Protestors march near Miramonte Elementary School in Los Angeles, California February 6, 2012.
A bill that would make it easier to dismiss a teacher accused of misconduct will be heard by the California Assembly Education Committee today and is being met by strong opposition from the California Teachers Association.
SB1530, sponsored by Democratic state Sen. Alex Padilla of Pacoima, would give school boards the last word in firing teachers accused of "serious and egregious misconduct" — offenses of sex, drugs and violence against children.
In these instances what was decided by a three-person panel called the Commission on Professional Competence would be an "advisory" decision by an administrative law judge. Evidence more than four years old could be used in the investigation and during proceedings for such misconduct crimes.
The bill is one of three that remains alive after lawmakers responded to a call by the L.A. Unified school board to change state law governing the dismissal process after a spate of sexual misconduct cases at LAUSD schools.
Officials pointed to the case of Miramonte Elementary School teacher Mark Berndt, charged with 23 counts of lewd conduct on children, as an example of a case where the appeal process dragged on for months and LAUSD ended up paying him $40,000 to settle the dismissal process and get him out of the classroom.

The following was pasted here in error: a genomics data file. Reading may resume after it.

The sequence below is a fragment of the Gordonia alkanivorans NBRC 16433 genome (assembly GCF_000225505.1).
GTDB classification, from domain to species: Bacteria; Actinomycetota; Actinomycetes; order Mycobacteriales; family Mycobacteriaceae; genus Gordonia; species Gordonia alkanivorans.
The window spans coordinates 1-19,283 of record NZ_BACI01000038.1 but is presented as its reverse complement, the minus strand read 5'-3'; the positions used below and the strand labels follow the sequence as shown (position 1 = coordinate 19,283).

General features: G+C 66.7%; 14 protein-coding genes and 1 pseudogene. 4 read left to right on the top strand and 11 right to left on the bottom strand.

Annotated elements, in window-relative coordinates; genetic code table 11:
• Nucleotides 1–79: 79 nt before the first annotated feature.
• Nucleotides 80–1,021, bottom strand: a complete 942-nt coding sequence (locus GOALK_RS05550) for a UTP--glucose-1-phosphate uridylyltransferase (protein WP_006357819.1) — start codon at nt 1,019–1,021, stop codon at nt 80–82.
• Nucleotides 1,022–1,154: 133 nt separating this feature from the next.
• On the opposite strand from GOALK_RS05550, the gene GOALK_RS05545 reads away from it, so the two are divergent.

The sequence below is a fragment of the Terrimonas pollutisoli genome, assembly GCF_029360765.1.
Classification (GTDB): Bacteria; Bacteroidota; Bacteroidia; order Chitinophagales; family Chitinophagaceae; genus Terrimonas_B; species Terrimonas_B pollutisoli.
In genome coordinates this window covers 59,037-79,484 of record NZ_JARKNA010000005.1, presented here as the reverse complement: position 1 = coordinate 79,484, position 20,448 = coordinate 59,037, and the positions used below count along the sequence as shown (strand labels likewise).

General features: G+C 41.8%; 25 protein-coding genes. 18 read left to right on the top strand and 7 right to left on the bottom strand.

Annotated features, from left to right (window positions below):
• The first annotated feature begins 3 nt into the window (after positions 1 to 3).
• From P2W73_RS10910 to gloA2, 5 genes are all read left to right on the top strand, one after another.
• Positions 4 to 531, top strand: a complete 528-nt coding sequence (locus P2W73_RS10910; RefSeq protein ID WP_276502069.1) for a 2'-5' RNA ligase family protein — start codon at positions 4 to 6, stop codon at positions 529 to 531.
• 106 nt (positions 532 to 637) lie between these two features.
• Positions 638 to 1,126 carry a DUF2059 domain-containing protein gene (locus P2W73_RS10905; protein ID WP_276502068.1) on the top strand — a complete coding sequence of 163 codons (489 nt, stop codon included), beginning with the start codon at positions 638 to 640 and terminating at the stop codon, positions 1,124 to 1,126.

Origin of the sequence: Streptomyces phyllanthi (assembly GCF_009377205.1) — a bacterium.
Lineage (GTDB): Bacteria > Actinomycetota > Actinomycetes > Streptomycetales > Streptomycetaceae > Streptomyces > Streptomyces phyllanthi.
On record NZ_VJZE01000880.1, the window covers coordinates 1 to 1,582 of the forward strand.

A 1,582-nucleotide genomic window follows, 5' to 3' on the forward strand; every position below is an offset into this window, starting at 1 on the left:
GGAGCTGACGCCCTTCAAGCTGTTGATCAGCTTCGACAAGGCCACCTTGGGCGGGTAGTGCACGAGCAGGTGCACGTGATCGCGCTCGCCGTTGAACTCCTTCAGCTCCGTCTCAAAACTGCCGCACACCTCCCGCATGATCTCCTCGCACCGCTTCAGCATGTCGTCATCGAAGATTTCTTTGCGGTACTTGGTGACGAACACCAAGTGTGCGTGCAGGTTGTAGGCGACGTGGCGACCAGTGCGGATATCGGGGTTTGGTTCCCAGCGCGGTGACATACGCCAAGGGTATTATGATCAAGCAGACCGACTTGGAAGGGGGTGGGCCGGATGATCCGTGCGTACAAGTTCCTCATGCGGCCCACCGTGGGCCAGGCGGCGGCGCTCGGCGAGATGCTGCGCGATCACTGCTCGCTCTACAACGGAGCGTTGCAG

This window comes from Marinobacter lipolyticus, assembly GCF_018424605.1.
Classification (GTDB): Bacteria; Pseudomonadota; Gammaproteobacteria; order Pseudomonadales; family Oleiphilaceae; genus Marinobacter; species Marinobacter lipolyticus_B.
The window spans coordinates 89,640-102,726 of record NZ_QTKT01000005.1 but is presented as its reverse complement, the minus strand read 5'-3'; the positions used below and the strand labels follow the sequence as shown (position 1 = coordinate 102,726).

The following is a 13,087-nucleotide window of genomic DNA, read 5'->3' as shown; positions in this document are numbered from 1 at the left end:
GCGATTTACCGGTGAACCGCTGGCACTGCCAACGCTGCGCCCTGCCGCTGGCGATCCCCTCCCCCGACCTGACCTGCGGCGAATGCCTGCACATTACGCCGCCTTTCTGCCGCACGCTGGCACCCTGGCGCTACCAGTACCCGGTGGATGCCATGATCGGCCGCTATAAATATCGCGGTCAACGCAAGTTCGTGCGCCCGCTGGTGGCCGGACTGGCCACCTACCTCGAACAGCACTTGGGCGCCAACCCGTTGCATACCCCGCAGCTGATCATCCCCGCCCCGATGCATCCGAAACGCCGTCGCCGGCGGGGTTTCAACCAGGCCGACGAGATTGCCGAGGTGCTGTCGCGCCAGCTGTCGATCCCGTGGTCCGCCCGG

The Padilla bill has already cleared the California Senate. On Wednesday, L.A. Unified Board President Monica Garcia and board member Nury Martinez plan to testify at the state Assembly Education Committee hearing in support of the bill.
“We all know and appreciate that the vast majority of our children's teachers are caring and responsible professionals," Martinez said in a statement Tuesday. "But when a trusted employee has engaged in unspeakable behavior involving a child, we need the ability to act quickly to protect our students...This limited change to state law is just plain common sense and is the right thing to do.”
The CTA has strongly opposed such a bill, which it said on its blog would "make radical changes to current law and undermine an accused’s right to a fair hearing." The union criticized the bill for not adding new penalties for administrators or districts that do not follow reporting laws.
Yet Padilla worked with CTA officials to narrow the initial proposed bill so that immediate suspension would only be allowed for "serious and egregious misconduct." And so that teachers would also be given an opportunity to present their written or oral case to the school board before a final determination.
On Tuesday, Los Angeles Mayor Antonio Villaraigosa sent a letter of support for SB1530 to the committee chair Democratic state Assemblywoman Julia Brownley of Oak Park.
"If we hope to adequately protect our students and prevent an incident like Miramonte from ever happening again, we must acknowledge that there are barriers at the state level that significantly hinder our local school boards' ability to ensure our students' safety," Villaraigosa wrote.
"Without changes to state law it is likely that more teachers who abuse students will be 'counseled out' and end up in other schools where they can continue to prey on new victims."